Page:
The PreventT2 Program Reduces Your Risk of Type 2 Diabetes

If you have pre-diabetes or other risk factors for type 2 diabetes, now is the time to take charge of your health and make a change. The Prevent T2 lifestyle change program can help! Prevent T2 is part of the National Diabetes Prevention Program, led by the Centers for Disease Control and Prevention (CDC). It features an approach that is proven to prevent or delay type 2 diabetes.

By improving food choices and increasing physical activity, you can lose 5 to 7 percent of your body weight — that is 10 to 14 pounds for a person weighing 200 pounds. If you have pre-diabetes, these lifestyle changes can cut your risk of developing type 2 diabetes in half.

Pre-diabetes Can Lead to Type 2 Diabetes One out of three American adults has pre-diabetes, and most of them do not know it. Having pre-diabetes means your blood glucose (sugar) level is higher than normal, but not high enough to be diagnosed as diabetes. This raises your risk of type 2 diabetes, heart disease, and stroke. Without weight loss or moderate physical activity, many people with pre-diabetes can develop type 2 diabetes within 5 years. Type 2 diabetes is a serious condition that can lead to health issues such as heart attack; stroke; blindness; kidney failure; or loss of toes, feet, or legs. The lifestyle changes you make in the Prevent T2 program will help
you prevent or delay type 2 diabetes. 1 out of 3 American adults has pre-diabetes

YOU MAY HAVE PREDIABETES AND BE AT RISK FOR TYPE 2 DIABETES IF YOU:
• Are 45 years of age or older
• Are overweight
• Have a family history of type 2 diabetes
• Are physically active fewer than 3 times per week
• Ever had diabetes while pregnant (gestational diabetes) or gave birth to a baby that weighed        more than 9 pounds.

 

New Medicare Cards...What you NEED to KNOW!

Beginning April 2018, the Centers for Medicare and Medicaid Services started sending new Medicare cards to beneficiaries. The new cards are being sent to decrease Medicare beneficiaries’ vulnerability to identity theft by removing the Social Security-based number from their Medicare identification cards and replacing it with a new unique Medicare Number.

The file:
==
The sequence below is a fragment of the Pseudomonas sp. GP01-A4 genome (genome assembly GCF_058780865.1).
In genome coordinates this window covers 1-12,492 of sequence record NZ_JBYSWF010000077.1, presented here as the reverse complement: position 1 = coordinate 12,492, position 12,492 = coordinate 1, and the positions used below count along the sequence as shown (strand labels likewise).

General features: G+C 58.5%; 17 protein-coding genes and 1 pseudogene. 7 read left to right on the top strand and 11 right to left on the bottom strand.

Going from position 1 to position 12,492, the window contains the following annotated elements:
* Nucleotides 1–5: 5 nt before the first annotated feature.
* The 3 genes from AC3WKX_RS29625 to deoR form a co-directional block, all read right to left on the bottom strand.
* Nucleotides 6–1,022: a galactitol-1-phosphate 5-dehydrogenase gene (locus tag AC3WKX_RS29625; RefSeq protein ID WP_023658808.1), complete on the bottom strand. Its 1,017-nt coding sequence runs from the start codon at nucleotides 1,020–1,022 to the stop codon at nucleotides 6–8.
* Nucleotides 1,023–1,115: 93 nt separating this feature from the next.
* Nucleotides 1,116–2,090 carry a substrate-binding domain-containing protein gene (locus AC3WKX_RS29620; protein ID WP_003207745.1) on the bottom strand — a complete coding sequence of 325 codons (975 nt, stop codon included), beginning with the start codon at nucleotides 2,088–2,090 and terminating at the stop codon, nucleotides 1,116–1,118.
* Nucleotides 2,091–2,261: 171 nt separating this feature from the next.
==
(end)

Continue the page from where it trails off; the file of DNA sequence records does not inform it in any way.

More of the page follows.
Here’s what you need to know before they arrive.

  1. Medicare cards will be sent between April 2018 and April 2019. Make sure your address is up to date because Medicare will be sending it to the location associated with your Social Security account. To update your address information contact Social Security at 1-800-772-1213 or go online.
  2. Your new card will no longer include your Social Security number. It will include your name, new Medicare number, and the dates your Medicare Part A and Part B coverage started.
  3. Start using your new Medicare card once you receive it. Destroy the old one immediately, since it contains your Social Security number. If you happen to lose or misplace your card you can get a replacement, but you can also can access your new Medicare number on a Medicare Summary Notice or through Medicare.
  4. Keep your Medicare Advantage, Part D prescription, and/or Medigap. Continue using your health or drug plan’s card when you get health care or fill a prescription, but know you will also get the new Original Medicare card.
  5. The Railroad Retirement Board will issue new cards to Railroad Retirement beneficiaries.

These are just a few quick tips to keep in mind as new Medicare cards are issued. You can find additional information on the release of Medicare’s new card on Medicare.gov.